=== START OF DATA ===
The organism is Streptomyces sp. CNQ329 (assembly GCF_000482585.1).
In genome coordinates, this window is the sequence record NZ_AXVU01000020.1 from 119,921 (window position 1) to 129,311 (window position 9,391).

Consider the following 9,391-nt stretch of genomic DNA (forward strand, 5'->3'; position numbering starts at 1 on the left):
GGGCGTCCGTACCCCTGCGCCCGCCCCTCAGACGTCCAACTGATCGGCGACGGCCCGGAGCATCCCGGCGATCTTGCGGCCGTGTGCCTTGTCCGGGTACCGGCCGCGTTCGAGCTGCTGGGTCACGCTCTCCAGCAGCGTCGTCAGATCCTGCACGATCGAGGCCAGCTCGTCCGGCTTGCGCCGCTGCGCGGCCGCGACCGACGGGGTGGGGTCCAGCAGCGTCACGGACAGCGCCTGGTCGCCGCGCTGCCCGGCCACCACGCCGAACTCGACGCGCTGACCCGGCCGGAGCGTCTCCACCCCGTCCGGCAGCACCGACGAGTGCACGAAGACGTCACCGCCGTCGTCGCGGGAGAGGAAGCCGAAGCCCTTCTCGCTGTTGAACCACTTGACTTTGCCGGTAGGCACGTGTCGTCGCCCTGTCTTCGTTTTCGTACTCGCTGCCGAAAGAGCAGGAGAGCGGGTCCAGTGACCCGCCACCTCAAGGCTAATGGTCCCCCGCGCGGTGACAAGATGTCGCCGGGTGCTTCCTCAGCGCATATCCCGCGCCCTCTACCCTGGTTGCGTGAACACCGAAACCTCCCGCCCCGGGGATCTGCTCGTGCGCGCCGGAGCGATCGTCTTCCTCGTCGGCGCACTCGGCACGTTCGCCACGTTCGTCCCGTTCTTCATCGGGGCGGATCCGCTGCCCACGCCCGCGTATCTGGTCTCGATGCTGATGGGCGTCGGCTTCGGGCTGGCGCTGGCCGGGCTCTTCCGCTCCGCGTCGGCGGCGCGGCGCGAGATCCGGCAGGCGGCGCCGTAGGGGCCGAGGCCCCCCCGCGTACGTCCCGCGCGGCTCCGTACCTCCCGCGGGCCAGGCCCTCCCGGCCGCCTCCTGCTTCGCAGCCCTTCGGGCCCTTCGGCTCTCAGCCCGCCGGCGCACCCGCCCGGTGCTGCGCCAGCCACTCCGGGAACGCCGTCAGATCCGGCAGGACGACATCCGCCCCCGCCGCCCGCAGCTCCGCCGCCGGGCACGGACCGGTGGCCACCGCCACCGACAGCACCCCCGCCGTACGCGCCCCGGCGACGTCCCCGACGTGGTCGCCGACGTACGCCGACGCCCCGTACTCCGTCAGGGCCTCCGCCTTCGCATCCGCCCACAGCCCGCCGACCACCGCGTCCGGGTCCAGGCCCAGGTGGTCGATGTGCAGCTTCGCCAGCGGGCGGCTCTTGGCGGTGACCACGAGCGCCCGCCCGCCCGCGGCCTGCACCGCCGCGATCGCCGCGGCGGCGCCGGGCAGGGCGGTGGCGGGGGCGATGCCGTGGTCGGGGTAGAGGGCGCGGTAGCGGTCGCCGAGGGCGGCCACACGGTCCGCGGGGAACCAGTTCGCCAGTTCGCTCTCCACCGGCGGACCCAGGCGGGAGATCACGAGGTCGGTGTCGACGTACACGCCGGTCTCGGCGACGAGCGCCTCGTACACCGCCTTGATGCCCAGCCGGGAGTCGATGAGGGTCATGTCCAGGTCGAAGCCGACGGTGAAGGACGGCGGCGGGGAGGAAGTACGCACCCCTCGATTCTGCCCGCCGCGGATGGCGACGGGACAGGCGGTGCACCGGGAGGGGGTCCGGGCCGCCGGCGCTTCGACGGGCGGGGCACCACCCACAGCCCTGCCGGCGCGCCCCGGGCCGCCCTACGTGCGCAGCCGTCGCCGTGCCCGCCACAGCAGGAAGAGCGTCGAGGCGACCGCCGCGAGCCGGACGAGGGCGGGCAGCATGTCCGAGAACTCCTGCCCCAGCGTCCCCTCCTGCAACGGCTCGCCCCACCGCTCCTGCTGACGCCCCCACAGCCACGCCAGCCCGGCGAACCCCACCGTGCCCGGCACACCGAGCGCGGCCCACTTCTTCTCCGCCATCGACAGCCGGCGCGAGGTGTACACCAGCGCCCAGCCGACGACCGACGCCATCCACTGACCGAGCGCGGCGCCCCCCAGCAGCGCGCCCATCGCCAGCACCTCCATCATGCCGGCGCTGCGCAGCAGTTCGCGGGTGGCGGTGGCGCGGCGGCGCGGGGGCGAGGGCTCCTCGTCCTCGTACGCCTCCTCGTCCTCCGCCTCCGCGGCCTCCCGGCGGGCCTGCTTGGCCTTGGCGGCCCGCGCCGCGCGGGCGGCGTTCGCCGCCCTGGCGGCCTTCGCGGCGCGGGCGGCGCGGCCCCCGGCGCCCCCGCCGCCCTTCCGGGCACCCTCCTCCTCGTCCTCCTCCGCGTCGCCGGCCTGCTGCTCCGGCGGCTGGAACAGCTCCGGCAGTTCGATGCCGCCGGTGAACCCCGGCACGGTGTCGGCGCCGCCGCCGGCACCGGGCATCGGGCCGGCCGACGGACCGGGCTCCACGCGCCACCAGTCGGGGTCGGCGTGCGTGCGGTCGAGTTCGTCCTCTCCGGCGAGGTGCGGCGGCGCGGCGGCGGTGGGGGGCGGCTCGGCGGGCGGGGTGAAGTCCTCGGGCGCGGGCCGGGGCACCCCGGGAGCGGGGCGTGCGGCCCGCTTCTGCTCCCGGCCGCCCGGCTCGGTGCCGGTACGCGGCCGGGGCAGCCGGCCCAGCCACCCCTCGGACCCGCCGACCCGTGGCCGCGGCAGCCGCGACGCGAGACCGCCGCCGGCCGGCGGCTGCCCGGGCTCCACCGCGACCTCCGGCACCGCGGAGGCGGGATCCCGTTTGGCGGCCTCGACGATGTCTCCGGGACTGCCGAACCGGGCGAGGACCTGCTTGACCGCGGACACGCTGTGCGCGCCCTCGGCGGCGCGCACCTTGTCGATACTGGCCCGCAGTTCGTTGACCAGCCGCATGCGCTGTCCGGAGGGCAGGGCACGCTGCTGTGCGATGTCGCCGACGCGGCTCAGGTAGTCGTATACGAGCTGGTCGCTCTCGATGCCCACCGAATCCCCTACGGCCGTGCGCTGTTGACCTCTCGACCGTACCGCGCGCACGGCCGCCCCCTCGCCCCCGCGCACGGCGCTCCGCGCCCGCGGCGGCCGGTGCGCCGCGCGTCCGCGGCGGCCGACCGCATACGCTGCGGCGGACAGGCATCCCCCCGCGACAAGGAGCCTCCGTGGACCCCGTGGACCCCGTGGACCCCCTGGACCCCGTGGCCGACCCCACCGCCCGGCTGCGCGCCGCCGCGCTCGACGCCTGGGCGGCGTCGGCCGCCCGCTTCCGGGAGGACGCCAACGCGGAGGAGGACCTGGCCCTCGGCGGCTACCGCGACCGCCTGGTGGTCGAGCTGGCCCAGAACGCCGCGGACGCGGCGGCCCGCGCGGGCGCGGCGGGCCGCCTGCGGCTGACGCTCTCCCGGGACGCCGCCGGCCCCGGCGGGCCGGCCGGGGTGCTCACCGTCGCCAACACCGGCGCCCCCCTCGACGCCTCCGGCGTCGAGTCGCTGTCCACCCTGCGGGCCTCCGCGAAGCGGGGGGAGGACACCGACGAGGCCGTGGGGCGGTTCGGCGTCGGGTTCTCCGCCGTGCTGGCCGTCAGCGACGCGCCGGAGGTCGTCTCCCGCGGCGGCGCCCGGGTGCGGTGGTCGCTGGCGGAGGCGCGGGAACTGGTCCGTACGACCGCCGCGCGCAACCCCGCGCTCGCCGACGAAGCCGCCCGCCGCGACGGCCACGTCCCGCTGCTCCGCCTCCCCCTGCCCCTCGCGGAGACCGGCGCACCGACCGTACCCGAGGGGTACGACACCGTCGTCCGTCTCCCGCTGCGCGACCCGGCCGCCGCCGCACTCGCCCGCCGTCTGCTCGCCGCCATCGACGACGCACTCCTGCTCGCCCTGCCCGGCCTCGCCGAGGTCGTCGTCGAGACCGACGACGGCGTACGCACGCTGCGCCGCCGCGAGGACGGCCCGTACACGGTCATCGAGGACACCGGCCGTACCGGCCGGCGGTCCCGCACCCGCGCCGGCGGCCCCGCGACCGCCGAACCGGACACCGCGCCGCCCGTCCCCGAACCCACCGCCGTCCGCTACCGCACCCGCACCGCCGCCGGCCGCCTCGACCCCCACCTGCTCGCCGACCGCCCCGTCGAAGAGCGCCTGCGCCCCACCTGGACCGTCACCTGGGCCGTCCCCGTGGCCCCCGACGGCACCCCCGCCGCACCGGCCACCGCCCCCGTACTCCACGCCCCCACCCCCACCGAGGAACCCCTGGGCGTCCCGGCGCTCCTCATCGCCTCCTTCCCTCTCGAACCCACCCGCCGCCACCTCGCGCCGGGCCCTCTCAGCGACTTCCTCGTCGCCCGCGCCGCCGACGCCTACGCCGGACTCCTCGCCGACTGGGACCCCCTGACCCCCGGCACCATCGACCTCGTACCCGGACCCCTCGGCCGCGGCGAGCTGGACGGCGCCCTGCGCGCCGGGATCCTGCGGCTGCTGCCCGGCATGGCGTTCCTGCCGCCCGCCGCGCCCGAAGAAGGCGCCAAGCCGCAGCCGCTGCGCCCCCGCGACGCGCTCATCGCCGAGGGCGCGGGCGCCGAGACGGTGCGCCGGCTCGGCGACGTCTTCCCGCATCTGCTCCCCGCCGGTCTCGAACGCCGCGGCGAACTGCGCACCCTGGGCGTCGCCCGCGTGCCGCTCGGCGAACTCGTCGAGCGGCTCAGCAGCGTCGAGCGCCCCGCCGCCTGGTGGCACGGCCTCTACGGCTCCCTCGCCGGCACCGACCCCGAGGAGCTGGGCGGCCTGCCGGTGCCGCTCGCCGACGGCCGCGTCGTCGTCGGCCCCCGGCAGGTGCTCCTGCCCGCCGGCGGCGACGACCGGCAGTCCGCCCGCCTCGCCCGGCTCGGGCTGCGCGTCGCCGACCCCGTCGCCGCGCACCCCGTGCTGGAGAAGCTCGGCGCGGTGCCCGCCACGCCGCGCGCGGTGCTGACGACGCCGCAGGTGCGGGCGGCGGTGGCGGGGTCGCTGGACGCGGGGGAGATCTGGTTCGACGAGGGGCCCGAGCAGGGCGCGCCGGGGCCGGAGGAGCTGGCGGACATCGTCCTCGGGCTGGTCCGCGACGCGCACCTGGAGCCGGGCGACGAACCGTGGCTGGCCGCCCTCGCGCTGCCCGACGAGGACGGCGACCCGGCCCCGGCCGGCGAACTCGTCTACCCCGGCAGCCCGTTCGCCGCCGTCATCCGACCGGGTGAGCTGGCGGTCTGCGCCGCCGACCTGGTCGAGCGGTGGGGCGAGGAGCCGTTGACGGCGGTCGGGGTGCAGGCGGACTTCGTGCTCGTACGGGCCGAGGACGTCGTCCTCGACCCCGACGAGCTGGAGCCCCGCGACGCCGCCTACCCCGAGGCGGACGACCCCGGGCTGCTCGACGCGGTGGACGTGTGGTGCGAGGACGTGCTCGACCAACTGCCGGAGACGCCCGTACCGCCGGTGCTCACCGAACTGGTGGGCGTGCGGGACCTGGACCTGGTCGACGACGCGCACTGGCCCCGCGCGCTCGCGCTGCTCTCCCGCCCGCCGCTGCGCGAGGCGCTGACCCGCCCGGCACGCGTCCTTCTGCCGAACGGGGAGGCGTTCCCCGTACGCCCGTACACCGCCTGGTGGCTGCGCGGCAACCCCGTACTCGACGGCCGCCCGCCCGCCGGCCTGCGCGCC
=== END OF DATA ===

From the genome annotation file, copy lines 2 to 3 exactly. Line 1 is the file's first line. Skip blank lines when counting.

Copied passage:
In genome coordinates, this window is the sequence record NZ_AXVU01000020.1 from 119,921 (window position 1) to 129,311 (window position 9,391).

Consider the following 9,391-nt stretch of genomic DNA (forward strand, 5'->3'; position numbering starts at 1 on the left):